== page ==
Faith. Academics. Service. All are values integrated into Catholic education, and this year, the words comprise the theme for National Catholic Schools week — which five schools in Howard County are celebrating with gusto this week.
"This week is an opportunity to celebrate what makes Catholic education unique and extraordinary," said Terry Weiss, principal at St. Louis Catholic School in Clarksville. "We're focusing on the value that Catholic education provides to our students and the contributions it makes to our community."
St. Louis is one of five Catholic K-8 schools in Howard County. St. Louis and St. Augustine Catholic School in Elkridge, and Resurrection-St. Paul School, Our Lady of Perpetual Help School and Trinity School, all in Ellicott City, serve K-8 students from Howard and neighboring counties. There are no Catholic high schools in the county.
All of the schools operate under the Archdiocese of Baltimore, except Trinity, which is run by the Sisters of Notre Dame de Namur.
Since 1974, Catholic Schools Week has been an annual celebration of Catholic schools across the nation. The purpose of the week, according to the National Catholic Schools website, is to build community awareness of, and involvement in, Catholic schools.
There's more to Catholic education than just the students, Weiss said, so the week is about celebrating parents, alumni, teachers and community members as well. Nationally, Sunday, Jan. 29 was designated Parish Family Appreciation Day, Monday was Community Appreciation Day, Tuesday, Student Appreciation Day, and Thursday, Religious and Clergy Appreciation Day.
At Student Appreciation Day Tuesday, the festivities at Our Lady of Perpetual Helpwere taken to a new level.
In previous years, said Principal Rose Goeres, "student appreciation" meant a treat at lunch, for example. But this year it was a no-uniform day, and students in the fourth through eighth grade crowded into the cafeteria in the afternoon to build poster board houses. The younger grades built three-dimensional houses as well, and at an assembly paraded their "Community of Love" into the gym. All projects were based on the metaphor of building a better person through faith, Goeres said.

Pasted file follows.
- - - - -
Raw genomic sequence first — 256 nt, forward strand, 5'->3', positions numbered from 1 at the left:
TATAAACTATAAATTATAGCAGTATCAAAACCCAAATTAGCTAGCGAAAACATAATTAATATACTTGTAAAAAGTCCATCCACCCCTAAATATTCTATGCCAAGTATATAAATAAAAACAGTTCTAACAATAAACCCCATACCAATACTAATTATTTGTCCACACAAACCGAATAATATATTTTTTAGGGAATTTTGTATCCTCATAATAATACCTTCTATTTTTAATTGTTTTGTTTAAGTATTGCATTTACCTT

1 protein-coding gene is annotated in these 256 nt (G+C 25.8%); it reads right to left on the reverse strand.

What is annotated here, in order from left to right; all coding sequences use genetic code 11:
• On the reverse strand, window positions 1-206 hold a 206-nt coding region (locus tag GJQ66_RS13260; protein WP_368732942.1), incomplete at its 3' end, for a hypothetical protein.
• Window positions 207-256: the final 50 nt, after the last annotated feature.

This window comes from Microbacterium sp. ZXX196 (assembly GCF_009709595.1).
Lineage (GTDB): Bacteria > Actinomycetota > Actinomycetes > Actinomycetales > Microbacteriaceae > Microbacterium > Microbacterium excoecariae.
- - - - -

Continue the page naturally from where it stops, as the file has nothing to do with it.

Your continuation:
"You have to make a strong foundation if you want your house to stand up," said Tom Rolando, a fifth-grade teacher at OLPH. "It's the same with our faith. If we encounter problems, if we have built up our faith, we can depend on it."
For students, creating the houses meant fingers made sticky with glue and some extra lessons on the saints pasted onto the poster board.
Sixth-grader Abby Kallmyer, 12, was part of a group working on a house decorated with an image of Mother Theresa on Tuesday. She and her friends agreed the best part about a Catholic education was being able to talk about their faith openly.
A stand-alone religion class notwithstanding, Catholic education is infused into all the classes at OLPH, as well as other Catholic schools.
"We can talk about the rain cycle, about the clouds and rivers and evaporation, but then we can also talk about the creator from where all that came," Goeres said. "We can take it a step further."
Another key focus of Catholic education — and of the week — is service, Weiss said.
"It's a natural thing for our students," she said. "They've embraced it."
At St. Louis, second-graders, as a service project this week, made Valentine's Day cards to send to residents of local nursing homes. .
"Sometimes (the elderly) are lonely, and they're ill and they can't go where they want to," said Megan Reed, 8. "They're alone sometimes, so this is to try to help them not be lonely."
A charitable heart lasts a lifetime, said Renee VanSchoor, development director at Trinity School.
"It trickles down, from the sisters to our teachers to our students," she said. "By the time they're in fifth, sixth grade, students are already finding ways on their own to serve others. Our students are so motivated, and in the future that bodes well for the country."